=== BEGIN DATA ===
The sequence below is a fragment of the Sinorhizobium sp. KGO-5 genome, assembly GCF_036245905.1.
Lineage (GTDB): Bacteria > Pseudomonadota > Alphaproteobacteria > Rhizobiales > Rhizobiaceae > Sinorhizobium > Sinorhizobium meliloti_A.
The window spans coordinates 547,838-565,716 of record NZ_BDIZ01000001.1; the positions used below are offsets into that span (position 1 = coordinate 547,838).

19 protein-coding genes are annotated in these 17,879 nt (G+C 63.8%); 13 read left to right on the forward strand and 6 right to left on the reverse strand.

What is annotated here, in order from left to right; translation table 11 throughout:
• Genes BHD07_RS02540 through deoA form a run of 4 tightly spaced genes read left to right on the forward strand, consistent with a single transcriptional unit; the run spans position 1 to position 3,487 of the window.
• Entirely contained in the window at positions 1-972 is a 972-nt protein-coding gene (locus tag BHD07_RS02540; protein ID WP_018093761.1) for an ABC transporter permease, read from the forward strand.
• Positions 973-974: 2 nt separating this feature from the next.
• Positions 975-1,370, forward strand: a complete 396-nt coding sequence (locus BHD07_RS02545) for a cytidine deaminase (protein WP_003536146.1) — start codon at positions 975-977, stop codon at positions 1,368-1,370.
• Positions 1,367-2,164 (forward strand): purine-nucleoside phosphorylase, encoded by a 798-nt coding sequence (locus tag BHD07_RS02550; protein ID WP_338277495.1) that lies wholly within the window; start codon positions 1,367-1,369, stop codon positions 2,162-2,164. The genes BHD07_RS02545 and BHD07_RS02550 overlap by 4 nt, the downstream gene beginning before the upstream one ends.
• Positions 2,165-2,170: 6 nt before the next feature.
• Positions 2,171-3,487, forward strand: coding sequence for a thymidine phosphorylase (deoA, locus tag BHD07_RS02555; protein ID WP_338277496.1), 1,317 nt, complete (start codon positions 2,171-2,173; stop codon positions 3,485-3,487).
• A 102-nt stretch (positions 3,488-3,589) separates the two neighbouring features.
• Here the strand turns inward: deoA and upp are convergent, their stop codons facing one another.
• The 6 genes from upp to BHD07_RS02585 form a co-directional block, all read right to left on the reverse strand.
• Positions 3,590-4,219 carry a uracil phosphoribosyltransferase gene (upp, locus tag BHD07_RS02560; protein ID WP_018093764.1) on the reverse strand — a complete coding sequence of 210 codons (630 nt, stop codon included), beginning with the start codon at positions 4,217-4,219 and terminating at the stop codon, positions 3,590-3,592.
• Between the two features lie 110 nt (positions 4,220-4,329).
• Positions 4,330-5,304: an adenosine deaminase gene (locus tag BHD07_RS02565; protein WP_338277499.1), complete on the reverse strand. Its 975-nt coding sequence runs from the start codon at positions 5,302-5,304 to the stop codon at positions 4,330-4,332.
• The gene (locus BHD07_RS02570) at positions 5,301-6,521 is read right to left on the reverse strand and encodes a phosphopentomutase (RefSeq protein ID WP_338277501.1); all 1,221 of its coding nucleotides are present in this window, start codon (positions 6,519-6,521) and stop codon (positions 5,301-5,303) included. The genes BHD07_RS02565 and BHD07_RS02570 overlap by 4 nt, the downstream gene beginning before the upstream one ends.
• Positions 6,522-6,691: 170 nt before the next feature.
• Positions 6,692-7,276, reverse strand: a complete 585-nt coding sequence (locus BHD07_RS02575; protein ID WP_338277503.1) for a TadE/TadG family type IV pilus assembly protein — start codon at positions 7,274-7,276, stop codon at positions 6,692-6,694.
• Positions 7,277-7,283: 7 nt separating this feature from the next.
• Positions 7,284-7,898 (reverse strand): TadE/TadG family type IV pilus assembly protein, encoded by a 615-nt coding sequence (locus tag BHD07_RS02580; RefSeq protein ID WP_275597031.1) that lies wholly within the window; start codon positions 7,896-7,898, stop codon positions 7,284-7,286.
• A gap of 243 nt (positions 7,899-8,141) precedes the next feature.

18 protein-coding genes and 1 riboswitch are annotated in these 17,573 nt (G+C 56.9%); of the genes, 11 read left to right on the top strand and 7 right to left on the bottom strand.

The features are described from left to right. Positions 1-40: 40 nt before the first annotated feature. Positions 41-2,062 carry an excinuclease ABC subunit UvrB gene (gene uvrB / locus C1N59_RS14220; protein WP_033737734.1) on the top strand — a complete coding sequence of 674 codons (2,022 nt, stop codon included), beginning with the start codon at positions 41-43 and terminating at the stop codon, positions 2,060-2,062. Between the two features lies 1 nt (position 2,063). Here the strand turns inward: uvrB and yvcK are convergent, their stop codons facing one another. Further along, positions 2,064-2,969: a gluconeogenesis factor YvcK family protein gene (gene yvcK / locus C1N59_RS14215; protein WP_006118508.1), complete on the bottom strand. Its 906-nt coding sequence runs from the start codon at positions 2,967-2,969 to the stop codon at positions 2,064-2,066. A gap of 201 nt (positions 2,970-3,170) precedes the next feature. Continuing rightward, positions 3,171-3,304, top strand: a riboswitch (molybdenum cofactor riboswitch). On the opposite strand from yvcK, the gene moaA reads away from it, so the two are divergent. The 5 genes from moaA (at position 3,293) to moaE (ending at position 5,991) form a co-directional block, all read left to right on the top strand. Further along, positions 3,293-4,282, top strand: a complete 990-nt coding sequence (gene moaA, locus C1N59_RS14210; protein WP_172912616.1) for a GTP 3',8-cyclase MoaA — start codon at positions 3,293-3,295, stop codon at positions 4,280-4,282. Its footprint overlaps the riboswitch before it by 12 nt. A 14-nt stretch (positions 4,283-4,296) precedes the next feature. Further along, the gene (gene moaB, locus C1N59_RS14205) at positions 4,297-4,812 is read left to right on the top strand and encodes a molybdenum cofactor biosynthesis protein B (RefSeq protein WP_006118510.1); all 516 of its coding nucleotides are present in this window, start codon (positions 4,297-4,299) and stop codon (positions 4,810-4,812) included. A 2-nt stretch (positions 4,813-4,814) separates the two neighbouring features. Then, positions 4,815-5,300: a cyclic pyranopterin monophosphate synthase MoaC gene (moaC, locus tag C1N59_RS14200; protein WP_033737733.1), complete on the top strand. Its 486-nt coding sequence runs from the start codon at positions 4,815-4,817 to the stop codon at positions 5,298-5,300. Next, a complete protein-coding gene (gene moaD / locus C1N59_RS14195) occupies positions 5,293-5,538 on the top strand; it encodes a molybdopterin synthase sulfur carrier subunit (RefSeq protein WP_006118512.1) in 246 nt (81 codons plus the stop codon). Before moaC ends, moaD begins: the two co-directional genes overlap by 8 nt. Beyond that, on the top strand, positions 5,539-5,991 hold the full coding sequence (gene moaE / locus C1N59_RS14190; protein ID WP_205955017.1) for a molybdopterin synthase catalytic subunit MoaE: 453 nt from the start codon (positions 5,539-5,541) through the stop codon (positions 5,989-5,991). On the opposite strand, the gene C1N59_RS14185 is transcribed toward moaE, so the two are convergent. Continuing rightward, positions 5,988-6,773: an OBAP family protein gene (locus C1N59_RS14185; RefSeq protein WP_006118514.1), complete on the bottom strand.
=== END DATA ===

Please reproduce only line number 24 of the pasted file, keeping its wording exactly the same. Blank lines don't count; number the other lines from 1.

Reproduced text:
• A gap of 243 nt (positions 7,899-8,141) precedes the next feature.